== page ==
While the previous report documented in 2011 found that 12 million were actually on prescription painkillers purely for the high it gives, the new CDC papers found that there was a massive 415% rise in the overall rate of fatal painkiller overdoses from 1999 to 2010. We’re talking about a higher fatality rate than those who are dosing up on heroin and cocaine. Specifically, the rate of painkiller fatality deaths is about four times higher overall than cocaine and heroin combined.

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More Britons killed by painkillers than heroin and cocaine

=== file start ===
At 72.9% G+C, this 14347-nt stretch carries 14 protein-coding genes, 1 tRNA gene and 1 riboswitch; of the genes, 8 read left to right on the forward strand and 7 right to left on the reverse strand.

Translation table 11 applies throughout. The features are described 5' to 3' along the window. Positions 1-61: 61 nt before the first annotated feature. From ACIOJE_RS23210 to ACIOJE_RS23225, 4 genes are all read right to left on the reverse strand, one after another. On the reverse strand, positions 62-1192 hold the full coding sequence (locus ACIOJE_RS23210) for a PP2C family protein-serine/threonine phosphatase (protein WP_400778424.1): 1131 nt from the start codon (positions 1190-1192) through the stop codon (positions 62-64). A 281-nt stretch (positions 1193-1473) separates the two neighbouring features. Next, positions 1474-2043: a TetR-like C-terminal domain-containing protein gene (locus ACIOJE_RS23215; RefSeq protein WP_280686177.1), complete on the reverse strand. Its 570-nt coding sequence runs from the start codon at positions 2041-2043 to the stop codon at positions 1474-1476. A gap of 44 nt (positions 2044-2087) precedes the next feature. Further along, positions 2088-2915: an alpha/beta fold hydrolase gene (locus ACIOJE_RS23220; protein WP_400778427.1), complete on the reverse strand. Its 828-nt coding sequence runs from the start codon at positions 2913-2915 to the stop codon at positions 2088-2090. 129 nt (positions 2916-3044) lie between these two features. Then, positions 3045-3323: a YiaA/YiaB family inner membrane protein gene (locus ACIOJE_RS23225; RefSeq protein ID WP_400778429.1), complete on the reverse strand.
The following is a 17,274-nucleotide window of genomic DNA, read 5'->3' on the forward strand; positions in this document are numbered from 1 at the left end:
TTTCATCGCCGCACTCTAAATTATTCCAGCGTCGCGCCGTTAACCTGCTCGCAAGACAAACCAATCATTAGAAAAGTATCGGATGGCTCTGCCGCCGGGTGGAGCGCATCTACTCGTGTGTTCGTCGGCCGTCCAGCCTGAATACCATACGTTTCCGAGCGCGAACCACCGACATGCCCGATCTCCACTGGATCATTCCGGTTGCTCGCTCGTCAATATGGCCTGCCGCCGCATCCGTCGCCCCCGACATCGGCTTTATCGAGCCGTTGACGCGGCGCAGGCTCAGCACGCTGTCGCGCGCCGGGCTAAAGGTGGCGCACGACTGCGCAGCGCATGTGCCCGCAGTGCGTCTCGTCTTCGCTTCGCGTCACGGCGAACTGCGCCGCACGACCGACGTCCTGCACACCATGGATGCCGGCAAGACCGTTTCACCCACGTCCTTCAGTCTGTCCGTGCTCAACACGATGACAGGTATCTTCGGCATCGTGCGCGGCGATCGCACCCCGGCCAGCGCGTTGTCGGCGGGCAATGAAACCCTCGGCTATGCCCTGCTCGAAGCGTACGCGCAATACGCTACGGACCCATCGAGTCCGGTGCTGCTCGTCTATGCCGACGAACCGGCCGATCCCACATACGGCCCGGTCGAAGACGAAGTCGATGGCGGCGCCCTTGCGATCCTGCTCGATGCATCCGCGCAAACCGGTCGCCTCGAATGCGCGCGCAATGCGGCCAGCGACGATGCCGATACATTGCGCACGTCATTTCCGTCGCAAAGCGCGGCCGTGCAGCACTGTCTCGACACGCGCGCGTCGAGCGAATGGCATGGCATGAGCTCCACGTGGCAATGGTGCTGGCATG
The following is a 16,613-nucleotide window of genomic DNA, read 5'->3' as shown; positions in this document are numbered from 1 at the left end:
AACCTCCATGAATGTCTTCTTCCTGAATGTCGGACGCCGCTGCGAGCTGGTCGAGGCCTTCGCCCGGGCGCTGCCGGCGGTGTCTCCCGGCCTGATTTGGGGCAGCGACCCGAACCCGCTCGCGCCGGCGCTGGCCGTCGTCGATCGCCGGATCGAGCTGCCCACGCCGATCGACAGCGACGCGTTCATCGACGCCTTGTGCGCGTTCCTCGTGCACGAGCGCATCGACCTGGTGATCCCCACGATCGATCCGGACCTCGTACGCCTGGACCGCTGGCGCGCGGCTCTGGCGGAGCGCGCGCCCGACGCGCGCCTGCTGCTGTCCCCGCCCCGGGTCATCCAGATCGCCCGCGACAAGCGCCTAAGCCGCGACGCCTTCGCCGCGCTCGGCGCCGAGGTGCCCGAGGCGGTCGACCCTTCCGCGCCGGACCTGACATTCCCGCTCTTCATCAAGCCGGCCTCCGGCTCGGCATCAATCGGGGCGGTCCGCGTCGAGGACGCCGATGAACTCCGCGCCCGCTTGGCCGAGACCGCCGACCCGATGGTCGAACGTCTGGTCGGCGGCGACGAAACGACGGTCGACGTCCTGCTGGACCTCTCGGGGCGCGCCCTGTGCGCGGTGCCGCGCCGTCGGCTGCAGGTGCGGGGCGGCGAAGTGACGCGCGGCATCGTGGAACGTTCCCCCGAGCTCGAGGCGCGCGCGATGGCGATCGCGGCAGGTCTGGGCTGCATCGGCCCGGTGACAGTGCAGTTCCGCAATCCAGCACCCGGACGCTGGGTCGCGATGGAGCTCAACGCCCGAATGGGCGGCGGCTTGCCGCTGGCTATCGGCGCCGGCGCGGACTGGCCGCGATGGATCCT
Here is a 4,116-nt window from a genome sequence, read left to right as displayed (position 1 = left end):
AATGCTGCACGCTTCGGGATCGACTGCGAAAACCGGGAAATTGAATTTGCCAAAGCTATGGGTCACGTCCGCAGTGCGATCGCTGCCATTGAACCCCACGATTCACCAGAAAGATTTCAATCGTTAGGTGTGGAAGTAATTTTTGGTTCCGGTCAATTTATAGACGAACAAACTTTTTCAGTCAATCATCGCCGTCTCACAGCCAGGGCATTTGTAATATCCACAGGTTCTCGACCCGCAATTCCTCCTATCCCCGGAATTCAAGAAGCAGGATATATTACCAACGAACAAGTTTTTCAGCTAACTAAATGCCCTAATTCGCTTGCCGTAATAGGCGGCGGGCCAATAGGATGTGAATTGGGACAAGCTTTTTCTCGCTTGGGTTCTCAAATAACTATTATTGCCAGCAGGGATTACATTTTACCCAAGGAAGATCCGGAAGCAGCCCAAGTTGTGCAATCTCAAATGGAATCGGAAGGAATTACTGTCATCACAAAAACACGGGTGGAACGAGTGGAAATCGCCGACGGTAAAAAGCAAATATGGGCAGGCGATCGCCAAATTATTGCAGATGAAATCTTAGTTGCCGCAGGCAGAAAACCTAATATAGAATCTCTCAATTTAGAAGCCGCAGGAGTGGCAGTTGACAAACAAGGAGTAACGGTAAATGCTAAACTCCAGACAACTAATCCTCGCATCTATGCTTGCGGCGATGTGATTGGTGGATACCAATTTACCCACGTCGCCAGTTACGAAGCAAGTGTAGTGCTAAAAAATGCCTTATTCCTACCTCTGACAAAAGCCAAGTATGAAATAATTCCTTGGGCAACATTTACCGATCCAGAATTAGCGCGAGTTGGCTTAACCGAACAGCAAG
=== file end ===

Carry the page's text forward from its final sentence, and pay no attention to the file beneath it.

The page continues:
BRITAIN is becoming a nation of prescription drug addicts with painkillers killing more people than cocaine and heroin.

Published: Mon, September 9, 2013

Anna-Nicole-died-from-an-overdose Anna Nicole died from an overdose

Nearly 1.5 million patients are hooked on benzodiazepine tranquillisers, it is believed.

And new figures from the Office for National Statistics revealed that last year 807 people died after taking tranquillisers and painkillers, compared with 718 who fell victim to heroin and cocaine.

Cathryn Kemp, author of Painkiller Addict: From Wreckage To Redemption, said: “We are a medicated nation.”

Britain, painkillers, cocaine, heroin,  prescription, drug, addicts, killed, Anna NicoleMore people have died after taking tranquilliser and painkillers than class A drug heroin [GETTY]

Nearly 1.5 million patients are hooked on benzodiazepine tranquillisers